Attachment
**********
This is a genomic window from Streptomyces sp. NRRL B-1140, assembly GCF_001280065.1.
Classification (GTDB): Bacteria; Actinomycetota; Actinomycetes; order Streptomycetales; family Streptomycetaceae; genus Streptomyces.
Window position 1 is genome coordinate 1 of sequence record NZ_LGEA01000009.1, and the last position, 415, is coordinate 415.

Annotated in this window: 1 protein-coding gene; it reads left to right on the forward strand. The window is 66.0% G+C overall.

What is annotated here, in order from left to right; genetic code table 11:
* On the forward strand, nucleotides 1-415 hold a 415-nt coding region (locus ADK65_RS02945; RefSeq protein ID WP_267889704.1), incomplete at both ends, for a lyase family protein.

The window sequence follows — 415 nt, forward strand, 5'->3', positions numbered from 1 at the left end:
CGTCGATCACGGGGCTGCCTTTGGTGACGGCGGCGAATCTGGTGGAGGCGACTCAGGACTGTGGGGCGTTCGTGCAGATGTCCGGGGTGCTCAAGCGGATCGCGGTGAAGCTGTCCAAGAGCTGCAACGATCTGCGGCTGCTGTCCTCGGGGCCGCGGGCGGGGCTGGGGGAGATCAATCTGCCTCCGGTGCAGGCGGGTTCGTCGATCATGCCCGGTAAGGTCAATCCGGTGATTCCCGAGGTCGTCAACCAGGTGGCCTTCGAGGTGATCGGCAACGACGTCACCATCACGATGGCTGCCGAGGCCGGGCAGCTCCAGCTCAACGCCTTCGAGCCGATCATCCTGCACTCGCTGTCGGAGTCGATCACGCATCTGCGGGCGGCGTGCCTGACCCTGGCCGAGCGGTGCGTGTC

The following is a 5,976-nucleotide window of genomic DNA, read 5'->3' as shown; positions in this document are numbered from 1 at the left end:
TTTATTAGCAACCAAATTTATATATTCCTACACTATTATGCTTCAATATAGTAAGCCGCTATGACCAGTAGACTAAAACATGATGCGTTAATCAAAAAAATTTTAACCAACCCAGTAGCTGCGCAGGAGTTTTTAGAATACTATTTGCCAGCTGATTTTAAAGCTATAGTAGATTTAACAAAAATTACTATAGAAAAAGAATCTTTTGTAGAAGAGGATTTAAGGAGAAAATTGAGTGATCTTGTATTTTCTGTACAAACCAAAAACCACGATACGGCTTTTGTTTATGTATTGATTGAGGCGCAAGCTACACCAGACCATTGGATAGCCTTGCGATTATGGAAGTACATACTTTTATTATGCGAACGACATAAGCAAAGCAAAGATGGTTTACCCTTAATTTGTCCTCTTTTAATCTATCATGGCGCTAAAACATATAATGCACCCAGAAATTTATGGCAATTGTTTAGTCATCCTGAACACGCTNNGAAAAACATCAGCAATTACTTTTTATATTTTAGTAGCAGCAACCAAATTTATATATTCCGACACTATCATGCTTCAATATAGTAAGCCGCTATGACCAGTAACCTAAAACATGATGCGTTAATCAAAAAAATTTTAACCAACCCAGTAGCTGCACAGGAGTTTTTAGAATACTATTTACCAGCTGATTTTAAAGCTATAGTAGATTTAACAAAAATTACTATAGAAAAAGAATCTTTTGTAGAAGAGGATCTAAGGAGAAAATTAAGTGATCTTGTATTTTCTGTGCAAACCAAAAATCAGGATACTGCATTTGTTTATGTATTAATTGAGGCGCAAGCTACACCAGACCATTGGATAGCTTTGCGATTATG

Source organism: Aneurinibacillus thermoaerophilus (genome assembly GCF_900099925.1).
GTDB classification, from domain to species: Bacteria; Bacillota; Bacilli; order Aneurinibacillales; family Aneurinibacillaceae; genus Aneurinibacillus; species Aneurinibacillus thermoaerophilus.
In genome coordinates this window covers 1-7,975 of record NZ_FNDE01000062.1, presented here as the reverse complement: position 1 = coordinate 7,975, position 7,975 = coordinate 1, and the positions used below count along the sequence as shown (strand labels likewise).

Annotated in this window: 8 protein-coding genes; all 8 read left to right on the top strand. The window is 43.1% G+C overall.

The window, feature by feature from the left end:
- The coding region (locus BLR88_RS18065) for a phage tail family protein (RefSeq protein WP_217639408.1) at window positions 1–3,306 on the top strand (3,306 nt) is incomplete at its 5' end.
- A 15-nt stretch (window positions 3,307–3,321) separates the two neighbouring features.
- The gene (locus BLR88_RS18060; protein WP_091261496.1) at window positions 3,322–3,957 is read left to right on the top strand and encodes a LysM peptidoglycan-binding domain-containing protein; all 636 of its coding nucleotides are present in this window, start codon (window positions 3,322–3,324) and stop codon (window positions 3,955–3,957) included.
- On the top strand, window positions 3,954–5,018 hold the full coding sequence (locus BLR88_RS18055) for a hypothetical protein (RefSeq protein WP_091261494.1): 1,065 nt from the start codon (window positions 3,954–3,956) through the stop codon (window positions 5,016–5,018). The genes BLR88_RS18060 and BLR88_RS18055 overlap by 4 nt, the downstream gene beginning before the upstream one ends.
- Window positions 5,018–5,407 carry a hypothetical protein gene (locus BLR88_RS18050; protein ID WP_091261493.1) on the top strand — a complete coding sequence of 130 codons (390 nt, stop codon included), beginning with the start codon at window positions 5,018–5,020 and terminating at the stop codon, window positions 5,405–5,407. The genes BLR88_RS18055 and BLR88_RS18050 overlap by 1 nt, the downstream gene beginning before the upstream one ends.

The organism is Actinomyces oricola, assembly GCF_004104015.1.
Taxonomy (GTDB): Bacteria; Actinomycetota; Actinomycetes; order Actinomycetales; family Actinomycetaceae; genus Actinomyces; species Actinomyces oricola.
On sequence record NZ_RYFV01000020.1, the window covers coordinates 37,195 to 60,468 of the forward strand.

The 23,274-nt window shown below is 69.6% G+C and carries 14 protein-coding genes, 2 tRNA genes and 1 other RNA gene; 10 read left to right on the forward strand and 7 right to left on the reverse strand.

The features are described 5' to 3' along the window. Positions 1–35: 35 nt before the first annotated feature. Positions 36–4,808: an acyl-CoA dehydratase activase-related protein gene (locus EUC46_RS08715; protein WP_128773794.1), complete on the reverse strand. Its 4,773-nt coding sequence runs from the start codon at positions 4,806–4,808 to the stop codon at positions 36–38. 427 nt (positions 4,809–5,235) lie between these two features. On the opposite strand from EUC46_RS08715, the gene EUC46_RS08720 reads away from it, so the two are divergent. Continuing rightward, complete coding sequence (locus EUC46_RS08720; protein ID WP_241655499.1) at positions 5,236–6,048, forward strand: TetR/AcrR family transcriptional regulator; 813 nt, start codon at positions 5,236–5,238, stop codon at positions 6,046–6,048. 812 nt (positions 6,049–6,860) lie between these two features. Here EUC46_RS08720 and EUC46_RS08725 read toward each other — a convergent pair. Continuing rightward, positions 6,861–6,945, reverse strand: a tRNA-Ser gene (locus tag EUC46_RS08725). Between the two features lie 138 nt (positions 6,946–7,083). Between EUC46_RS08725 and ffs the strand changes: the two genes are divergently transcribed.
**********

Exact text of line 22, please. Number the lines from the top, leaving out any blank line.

Taxonomy (GTDB): Bacteria; Actinomycetota; Actinomycetes; order Actinomycetales; family Actinomycetaceae; genus Actinomyces; species Actinomyces oricola.